STORIES WRITTEN FROM THE ART
STORIES WRITTEN FROM THE ART
a compare and contrast by Norman Warwick
When we recently published Eileen´Earnshaw´s article about her ´virtual´ creative writing workshop delivered from the UK recently we had no idea that a similar event had been undertaken here on the island of Lanzarote. We have since learned, though, that a competition organized by the Ministry of Education of the Cabildo de Lanzarote together with Isla Literaria, association of booksellers and editors of Lanzarote, received a total of almost one hundred stories in its two categories of Youth and Adults.
On completion of their readings a judging panel issued a commendation in the Youth category, to a writer under the pseudonym of Vendaval Moreno, with his story Vida Tras Los El Focos. The category winner, under the pseudonym Interrogante, was Sara Alonso Santana with her story Telling Silences. Judge Lola Suárez announced that ´after the deliberations by the jury, these are the winners of the story contest.´
Of Telling Silences the judges wrote, Dear Sara: I have read your account with my soul in vilo, wishing that the Silence Counter would find in me an interlocutor… I have been left wanting you to tell me more, I want to continue reading your writings to re-enjoy your capacity for synthesis, your correct use of language, your handling of the dramatic elements in such short storytelling. I want you to tell me, because only you know, what your character said before they burned him alive. Sara Alonso Santana: keep writing.´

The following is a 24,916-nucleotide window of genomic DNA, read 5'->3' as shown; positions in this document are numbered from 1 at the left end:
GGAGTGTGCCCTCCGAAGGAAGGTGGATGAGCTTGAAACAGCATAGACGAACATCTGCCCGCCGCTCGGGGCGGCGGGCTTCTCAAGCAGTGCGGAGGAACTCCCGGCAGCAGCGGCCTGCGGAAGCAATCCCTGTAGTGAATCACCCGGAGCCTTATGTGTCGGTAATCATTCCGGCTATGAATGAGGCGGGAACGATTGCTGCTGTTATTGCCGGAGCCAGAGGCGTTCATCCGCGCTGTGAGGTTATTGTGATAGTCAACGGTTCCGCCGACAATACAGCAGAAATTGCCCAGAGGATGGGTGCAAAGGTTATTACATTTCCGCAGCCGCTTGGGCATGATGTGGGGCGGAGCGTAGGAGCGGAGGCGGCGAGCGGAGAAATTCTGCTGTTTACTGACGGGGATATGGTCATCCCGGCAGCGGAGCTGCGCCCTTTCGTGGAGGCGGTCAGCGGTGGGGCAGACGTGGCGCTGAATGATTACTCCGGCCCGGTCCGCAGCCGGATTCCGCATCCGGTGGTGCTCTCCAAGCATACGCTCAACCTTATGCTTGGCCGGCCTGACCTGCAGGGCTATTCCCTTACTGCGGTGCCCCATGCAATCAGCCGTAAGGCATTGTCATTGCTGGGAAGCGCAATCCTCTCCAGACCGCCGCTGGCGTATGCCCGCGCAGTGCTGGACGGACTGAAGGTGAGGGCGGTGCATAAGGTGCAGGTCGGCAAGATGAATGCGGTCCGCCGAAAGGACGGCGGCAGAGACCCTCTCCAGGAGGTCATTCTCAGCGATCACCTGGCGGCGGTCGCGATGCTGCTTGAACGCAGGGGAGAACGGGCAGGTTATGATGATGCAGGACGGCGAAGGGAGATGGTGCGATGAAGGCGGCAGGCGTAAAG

In the Adult category, one finalist was Usoa Ibarra Borra with Thoughts Of A Tile, presented under the pseudonym Sirena Haunted.
The first prize, however, was claimed by Ana Lidia Márquez Morales with her story Do We Go Down?
This was also presented to the competition under a pseudonym, of Diana Hunter, to whom judge José Carlos Márquez addressed these words of admiration:
´I want to convey my congratulations to Diana Hunter because he has created a fresh, cheerful and entertaining text that takes place in an easily recognizable environment and because he has managed to create, with very believable characters, the corporeity necessary for the reader to feel the lockdown.´